Joe Thompson “Crisp”-ly Delivers Meals to Frontline Workers and the Infirm
A restaurateur and caterer weathers out a crisis by turning to real estate
By Ed Goldman
Financed in part by generous customers of his Crisp Catering business and currently shuttered Gold Rush Grille restaurant, Joe Thompson has been delivering meals to local hospital workers, First Responders and other front-line workers during the coronavirus pandemic. He also takes meals to people who are very ill or immobile or both—and says when he’s allowed to reopen his restaurant, “We’ll still get those meals to these people. I’m not going to abandon them when our governor says it’s business-as-usual again.”
Business-as-usual in 2018 and 2019 found Thompson’s revenues up 15 percent. This year they’re down a staggering 85 percent. He says he hasn’t had a single customer walk inside Gold Rush Grille in the past six months, even when eating indoors was still allowed. Not his fault. It was all about his location. His tidy but spacious lunchroom, with a surprisingly versatile menu, is housed on the second floor of the California Secretary of State building, just across from the Capitol, which is down to only 15 percent occupancy during these work-at-home days—and may never return to bureaucrat boom-times since various state agencies are said to be questioning why they even need all of their pricey real estate when their employees are just as efficient, if not more so, working remotely.
As if that weren’t bad enough, even civilians like me have been thwarted in our quest to enjoy the Grille’s savory selection of sandwiches, salads and the daily specials including ribs, lasagna, chicken cordon bleu, beef fajitas, eggplant parmesan and fish tacos. Because now, you can’t even walk up to its second-story site for take-out (though Thompson says they offer the specials as a daily family meal program that he can deliver to customers and won’t charge for the extra service).
Despite all of this, Thompson, who’s owned the place for 16 years, is as resourceful as he is humanitarian. “I’ve always been a real-estate geek,” he days, “and my son Joey has inherited it.” A licensed Realtor®, Thompson says that even as his restaurant and catering company has taken such a crippling hit—“A lot of my friends in this business have closed up for good,” he says—he’s been able to sell homes at a gratifying clip. I ask him if he’s a house “flipper” and he laughs. “No, I’m what you call a buy-and-hold guy.”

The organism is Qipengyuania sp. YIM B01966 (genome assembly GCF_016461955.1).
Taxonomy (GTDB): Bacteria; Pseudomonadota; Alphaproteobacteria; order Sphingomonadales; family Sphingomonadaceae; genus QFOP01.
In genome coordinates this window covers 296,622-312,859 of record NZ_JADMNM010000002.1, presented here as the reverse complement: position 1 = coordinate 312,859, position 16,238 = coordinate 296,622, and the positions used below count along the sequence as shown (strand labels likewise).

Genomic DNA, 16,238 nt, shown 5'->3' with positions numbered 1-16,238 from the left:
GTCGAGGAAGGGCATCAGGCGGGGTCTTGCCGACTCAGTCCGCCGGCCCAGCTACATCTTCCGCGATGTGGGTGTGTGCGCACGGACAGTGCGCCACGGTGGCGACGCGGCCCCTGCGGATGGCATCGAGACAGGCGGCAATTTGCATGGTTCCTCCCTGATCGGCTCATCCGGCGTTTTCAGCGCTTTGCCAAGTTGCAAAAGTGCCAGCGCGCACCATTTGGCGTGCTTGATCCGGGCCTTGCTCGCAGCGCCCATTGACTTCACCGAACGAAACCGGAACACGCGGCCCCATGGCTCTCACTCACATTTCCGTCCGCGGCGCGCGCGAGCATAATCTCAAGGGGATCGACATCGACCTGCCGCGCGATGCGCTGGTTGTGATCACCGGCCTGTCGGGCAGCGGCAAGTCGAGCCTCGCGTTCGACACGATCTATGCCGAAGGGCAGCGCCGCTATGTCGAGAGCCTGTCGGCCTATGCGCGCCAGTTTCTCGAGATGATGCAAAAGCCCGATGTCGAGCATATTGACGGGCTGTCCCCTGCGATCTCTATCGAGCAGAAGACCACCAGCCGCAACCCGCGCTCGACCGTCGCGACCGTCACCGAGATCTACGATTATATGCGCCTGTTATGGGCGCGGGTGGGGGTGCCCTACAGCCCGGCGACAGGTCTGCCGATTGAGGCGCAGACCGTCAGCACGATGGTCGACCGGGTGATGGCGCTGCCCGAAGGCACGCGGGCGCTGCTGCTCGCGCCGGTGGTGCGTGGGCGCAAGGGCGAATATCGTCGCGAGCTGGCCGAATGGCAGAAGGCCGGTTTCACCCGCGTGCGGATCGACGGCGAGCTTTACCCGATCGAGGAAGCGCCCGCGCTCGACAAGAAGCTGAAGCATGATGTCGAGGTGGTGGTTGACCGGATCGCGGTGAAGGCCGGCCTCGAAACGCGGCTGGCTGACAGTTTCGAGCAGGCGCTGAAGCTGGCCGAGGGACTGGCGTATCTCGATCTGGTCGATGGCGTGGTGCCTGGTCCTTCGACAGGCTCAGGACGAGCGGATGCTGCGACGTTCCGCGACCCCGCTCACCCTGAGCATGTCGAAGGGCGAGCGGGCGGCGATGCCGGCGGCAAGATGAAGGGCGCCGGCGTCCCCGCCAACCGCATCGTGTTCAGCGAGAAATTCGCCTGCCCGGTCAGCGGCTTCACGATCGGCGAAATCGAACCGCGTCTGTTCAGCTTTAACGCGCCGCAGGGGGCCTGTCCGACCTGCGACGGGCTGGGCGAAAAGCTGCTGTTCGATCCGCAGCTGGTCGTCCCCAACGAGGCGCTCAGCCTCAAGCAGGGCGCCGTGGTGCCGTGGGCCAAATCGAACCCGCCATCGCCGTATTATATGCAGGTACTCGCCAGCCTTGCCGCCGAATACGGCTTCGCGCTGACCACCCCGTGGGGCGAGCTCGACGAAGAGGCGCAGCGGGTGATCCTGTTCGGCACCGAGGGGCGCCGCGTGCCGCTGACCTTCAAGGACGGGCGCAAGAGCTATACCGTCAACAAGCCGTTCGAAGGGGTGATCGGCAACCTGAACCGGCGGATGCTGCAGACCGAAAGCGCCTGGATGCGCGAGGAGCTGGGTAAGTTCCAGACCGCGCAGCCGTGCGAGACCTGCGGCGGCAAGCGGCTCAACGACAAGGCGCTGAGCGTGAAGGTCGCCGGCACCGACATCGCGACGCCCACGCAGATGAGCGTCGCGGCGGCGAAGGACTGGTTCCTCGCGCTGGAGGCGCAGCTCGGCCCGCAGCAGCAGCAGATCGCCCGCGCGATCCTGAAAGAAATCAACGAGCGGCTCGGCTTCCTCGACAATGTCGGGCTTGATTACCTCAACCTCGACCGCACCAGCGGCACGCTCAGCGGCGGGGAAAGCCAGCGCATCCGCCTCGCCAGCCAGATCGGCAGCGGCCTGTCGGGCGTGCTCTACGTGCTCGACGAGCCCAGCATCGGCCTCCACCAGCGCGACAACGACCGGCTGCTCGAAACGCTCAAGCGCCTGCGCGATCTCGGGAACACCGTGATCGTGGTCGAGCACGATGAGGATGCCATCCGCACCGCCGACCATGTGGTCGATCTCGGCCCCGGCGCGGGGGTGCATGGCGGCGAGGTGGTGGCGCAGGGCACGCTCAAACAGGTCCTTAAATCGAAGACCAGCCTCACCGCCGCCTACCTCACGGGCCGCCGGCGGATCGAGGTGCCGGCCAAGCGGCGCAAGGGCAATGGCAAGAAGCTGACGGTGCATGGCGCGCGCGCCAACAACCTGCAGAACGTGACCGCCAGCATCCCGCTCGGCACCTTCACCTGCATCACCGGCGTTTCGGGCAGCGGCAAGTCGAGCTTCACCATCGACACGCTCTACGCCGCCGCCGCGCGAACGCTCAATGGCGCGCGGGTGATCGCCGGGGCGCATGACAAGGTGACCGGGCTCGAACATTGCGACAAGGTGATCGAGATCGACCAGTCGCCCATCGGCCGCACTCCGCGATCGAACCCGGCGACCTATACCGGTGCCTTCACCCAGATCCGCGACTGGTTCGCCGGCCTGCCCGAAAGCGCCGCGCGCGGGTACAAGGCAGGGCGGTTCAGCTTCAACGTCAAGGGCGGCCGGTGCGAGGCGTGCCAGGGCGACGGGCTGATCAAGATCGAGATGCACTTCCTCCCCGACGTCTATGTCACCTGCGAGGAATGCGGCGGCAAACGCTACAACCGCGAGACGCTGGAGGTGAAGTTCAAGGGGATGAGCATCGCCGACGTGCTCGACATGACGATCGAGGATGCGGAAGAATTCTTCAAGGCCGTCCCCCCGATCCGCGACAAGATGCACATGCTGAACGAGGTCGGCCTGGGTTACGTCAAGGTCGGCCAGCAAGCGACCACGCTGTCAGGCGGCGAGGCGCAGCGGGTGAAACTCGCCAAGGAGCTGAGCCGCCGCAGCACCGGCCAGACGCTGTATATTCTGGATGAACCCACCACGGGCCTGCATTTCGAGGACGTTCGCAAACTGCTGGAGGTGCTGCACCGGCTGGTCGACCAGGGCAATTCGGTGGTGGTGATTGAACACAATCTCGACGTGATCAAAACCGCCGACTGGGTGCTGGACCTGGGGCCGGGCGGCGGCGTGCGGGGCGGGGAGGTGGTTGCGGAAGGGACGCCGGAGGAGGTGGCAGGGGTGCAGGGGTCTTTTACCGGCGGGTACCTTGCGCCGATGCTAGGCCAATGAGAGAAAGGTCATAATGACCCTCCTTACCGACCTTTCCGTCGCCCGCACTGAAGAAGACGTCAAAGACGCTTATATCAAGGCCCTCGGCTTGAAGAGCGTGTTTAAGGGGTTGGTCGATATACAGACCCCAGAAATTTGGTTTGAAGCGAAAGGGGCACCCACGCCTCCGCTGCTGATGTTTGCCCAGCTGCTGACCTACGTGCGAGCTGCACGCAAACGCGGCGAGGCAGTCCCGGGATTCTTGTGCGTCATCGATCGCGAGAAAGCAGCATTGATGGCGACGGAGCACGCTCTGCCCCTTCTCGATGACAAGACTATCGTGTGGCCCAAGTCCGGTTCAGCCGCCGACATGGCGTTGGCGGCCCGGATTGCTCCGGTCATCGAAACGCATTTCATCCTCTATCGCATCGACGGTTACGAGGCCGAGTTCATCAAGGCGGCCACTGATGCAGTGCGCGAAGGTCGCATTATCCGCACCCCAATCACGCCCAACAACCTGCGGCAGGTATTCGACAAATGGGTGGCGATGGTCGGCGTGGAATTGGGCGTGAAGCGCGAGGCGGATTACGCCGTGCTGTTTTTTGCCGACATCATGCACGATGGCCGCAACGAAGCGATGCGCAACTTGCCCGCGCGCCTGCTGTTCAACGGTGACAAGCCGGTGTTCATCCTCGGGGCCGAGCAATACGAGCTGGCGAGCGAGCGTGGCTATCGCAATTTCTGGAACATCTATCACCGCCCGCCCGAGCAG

Restaurateur Joe Thompson
He warms to the subject. “Most successful people know it’s important to have more than one stream of income,” he says. “I’m just blessed I can do other things as well as preparing and serving food.”
Thompson has been able to provide his life- and soul-saving meals “because of a few absolutely incredible customers I have,” he says. For every $500 in donations Crisp receives, Thompson is able to prep and donate meals through the houses of worship and charitable groups that identify the needy or infirm customers for him. His generosity also has a way of coming home to roost. “One woman who works as a manager for a state agency donates the cash equivalent of two meals at the beginning of every week so I can feed my employees,” he says.
At 54, Thompson has been in the food business for all of his working life, having started his career in a former Roundtable Pizza place. For almost two years, he ran an employee cafeteria in Solar City “until they were bought by Tesla, which wanted to cut down on costs.”
Crisp has been a family affair. In addition to helping out with the company’s bookkeeping, Thompson’s wife of 30 years, Alison, works in association management in the capital (this is a big deal in this town: Sacramento’s among the largest headquarters for trade associations in the country, on a shortlist that includes New York City and Washington, DC). His son Joey, who’s 26—and, as we’ve learned, a fellow real estate geek—does “all of the routing, oversees or makes the deliveries, and handles all our customer communication.” But it’s the Thompsons’ daughter, Autumn, 23, “who has been the absolute lifeblood of this operation. She’s studying to be a teacher but still does everything imaginable to make this business work. I’m sure I won’t ever be able to replace her.”
Thompson came up with the Crisp name, he says, ”after we batted it around for years.” And while he owns the name locally, he’ll sometimes get a call from someone who sees the name Crisp Catering online and calls asking if Thompson can cater a wedding the following week.
“I’ll ask online where the wedding will take place and it might be on the other side of the country,” he says. Yes, but once you know a little bit about this guy’s openhearted tenacity, you may be inspired to ask about his taking on that transcontinental gig, “So, Joe: What’s the problem?”
If you’re in the mood and have the means to donate a meal or two, Thompson suggests you pop him an email.